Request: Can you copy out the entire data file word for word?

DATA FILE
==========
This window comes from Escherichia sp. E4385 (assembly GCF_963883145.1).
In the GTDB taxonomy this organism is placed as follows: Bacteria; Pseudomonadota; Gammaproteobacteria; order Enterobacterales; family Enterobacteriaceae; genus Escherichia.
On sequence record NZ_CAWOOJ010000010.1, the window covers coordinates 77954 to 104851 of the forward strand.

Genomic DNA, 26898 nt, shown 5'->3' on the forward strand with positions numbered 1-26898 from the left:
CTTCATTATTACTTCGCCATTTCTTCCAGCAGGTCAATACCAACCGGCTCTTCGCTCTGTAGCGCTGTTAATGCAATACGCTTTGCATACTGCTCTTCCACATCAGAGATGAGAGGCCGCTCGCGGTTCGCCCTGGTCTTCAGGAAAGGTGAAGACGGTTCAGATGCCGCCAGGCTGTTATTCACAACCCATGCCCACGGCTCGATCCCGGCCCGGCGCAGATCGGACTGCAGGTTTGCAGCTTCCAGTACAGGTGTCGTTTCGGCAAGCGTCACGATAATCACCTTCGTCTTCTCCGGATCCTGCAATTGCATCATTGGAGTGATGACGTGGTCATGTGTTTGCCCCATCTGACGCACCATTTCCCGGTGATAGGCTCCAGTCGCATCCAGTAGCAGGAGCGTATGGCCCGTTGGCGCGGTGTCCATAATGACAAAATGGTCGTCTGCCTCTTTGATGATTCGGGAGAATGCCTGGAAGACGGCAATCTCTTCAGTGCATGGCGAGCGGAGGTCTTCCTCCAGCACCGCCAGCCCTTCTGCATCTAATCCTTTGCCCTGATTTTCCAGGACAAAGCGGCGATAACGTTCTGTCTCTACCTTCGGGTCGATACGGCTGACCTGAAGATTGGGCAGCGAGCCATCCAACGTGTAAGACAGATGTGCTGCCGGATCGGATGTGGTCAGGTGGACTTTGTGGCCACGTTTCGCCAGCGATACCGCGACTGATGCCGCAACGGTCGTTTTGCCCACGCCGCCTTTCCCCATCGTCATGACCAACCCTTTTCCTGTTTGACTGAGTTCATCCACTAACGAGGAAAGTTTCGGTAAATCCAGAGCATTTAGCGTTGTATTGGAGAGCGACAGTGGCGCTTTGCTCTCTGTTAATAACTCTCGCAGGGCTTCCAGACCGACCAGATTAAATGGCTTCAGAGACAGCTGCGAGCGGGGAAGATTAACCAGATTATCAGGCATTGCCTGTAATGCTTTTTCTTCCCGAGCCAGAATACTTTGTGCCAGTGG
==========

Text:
This window comes from Escherichia sp. E4385 (assembly GCF_963883145.1).
In the GTDB taxonomy this organism is placed as follows: Bacteria; Pseudomonadota; Gammaproteobacteria; order Enterobacterales; family Enterobacteriaceae; genus Escherichia.
On sequence record NZ_CAWOOJ010000010.1, the window covers coordinates 77954 to 104851 of the forward strand.

Genomic DNA, 26898 nt, shown 5'->3' on the forward strand with positions numbered 1-26898 from the left:
CTTCATTATTACTTCGCCATTTCTTCCAGCAGGTCAATACCAACCGGCTCTTCGCTCTGTAGCGCTGTTAATGCAATACGCTTTGCATACTGCTCTTCCACATCAGAGATGAGAGGCCGCTCGCGGTTCGCCCTGGTCTTCAGGAAAGGTGAAGACGGTTCAGATGCCGCCAGGCTGTTATTCACAACCCATGCCCACGGCTCGATCCCGGCCCGGCGCAGATCGGACTGCAGGTTTGCAGCTTCCAGTACAGGTGTCGTTTCGGCAAGCGTCACGATAATCACCTTCGTCTTCTCCGGATCCTGCAATTGCATCATTGGAGTGATGACGTGGTCATGTGTTTGCCCCATCTGACGCACCATTTCCCGGTGATAGGCTCCAGTCGCATCCAGTAGCAGGAGCGTATGGCCCGTTGGCGCGGTGTCCATAATGACAAAATGGTCGTCTGCCTCTTTGATGATTCGGGAGAATGCCTGGAAGACGGCAATCTCTTCAGTGCATGGCGAGCGGAGGTCTTCCTCCAGCACCGCCAGCCCTTCTGCATCTAATCCTTTGCCCTGATTTTCCAGGACAAAGCGGCGATAACGTTCTGTCTCTACCTTCGGGTCGATACGGCTGACCTGAAGATTGGGCAGCGAGCCATCCAACGTGTAAGACAGATGTGCTGCCGGATCGGATGTGGTCAGGTGGACTTTGTGGCCACGTTTCGCCAGCGATACCGCGACTGATGCCGCAACGGTCGTTTTGCCCACGCCGCCTTTCCCCATCGTCATGACCAACCCTTTTCCTGTTTGACTGAGTTCATCCACTAACGAGGAAAGTTTCGGTAAATCCAGAGCATTTAGCGTTGTATTGGAGAGCGACAGTGGCGCTTTGCTCTCTGTTAATAACTCTCGCAGGGCTTCCAGACCGACCAGATTAAATGGCTTCAGAGACAGCTGCGAGCGGGGAAGATTAACCAGATTATCAGGCATTGCCTGTAATGCTTTTTCTTCCCGAGCCAGAATACTTTGTGCCAGTGG